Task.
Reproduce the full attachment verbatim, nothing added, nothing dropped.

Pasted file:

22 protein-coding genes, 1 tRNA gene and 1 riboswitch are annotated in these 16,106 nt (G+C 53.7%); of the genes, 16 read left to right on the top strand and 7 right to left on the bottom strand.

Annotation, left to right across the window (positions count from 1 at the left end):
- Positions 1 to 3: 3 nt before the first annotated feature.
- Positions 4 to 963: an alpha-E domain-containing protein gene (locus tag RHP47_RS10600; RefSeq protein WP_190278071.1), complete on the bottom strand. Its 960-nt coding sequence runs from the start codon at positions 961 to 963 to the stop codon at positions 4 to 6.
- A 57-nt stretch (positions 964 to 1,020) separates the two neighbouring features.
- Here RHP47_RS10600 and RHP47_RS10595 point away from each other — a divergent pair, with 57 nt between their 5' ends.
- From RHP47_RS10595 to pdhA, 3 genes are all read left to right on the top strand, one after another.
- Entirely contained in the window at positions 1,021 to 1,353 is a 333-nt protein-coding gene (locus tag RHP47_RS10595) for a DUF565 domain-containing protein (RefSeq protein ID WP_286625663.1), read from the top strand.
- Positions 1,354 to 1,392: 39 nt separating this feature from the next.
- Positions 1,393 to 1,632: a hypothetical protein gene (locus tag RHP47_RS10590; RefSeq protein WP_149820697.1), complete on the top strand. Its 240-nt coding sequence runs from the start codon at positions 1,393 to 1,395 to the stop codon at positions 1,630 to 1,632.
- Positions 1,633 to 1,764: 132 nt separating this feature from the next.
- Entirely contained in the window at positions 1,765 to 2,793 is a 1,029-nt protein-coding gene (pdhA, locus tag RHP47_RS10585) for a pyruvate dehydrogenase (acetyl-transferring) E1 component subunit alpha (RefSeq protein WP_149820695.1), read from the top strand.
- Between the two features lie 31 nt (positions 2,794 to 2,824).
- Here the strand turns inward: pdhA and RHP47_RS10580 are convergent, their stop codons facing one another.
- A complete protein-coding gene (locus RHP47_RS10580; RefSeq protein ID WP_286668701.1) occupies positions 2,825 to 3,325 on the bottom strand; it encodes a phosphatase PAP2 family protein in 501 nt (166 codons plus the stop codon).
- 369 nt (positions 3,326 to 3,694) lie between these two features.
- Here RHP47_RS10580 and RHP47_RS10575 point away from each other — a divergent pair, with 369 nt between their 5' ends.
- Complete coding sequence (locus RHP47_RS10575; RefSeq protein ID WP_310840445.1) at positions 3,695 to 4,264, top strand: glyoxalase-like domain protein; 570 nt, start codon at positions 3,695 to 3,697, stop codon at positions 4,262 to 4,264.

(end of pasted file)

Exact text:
22 protein-coding genes, 1 tRNA gene and 1 riboswitch are annotated in these 16,106 nt (G+C 53.7%); of the genes, 16 read left to right on the top strand and 7 right to left on the bottom strand.

Annotation, left to right across the window (positions count from 1 at the left end):
- Positions 1 to 3: 3 nt before the first annotated feature.
- Positions 4 to 963: an alpha-E domain-containing protein gene (locus tag RHP47_RS10600; RefSeq protein WP_190278071.1), complete on the bottom strand. Its 960-nt coding sequence runs from the start codon at positions 961 to 963 to the stop codon at positions 4 to 6.
- A 57-nt stretch (positions 964 to 1,020) separates the two neighbouring features.
- Here RHP47_RS10600 and RHP47_RS10595 point away from each other — a divergent pair, with 57 nt between their 5' ends.
- From RHP47_RS10595 to pdhA, 3 genes are all read left to right on the top strand, one after another.
- Entirely contained in the window at positions 1,021 to 1,353 is a 333-nt protein-coding gene (locus tag RHP47_RS10595) for a DUF565 domain-containing protein (RefSeq protein ID WP_286625663.1), read from the top strand.
- Positions 1,354 to 1,392: 39 nt separating this feature from the next.
- Positions 1,393 to 1,632: a hypothetical protein gene (locus tag RHP47_RS10590; RefSeq protein WP_149820697.1), complete on the top strand. Its 240-nt coding sequence runs from the start codon at positions 1,393 to 1,395 to the stop codon at positions 1,630 to 1,632.
- Positions 1,633 to 1,764: 132 nt separating this feature from the next.
- Entirely contained in the window at positions 1,765 to 2,793 is a 1,029-nt protein-coding gene (pdhA, locus tag RHP47_RS10585) for a pyruvate dehydrogenase (acetyl-transferring) E1 component subunit alpha (RefSeq protein WP_149820695.1), read from the top strand.
- Between the two features lie 31 nt (positions 2,794 to 2,824).
- Here the strand turns inward: pdhA and RHP47_RS10580 are convergent, their stop codons facing one another.
- A complete protein-coding gene (locus RHP47_RS10580; RefSeq protein ID WP_286668701.1) occupies positions 2,825 to 3,325 on the bottom strand; it encodes a phosphatase PAP2 family protein in 501 nt (166 codons plus the stop codon).
- 369 nt (positions 3,326 to 3,694) lie between these two features.
- Here RHP47_RS10580 and RHP47_RS10575 point away from each other — a divergent pair, with 369 nt between their 5' ends.
- Complete coding sequence (locus RHP47_RS10575; RefSeq protein ID WP_310840445.1) at positions 3,695 to 4,264, top strand: glyoxalase-like domain protein; 570 nt, start codon at positions 3,695 to 3,697, stop codon at positions 4,262 to 4,264.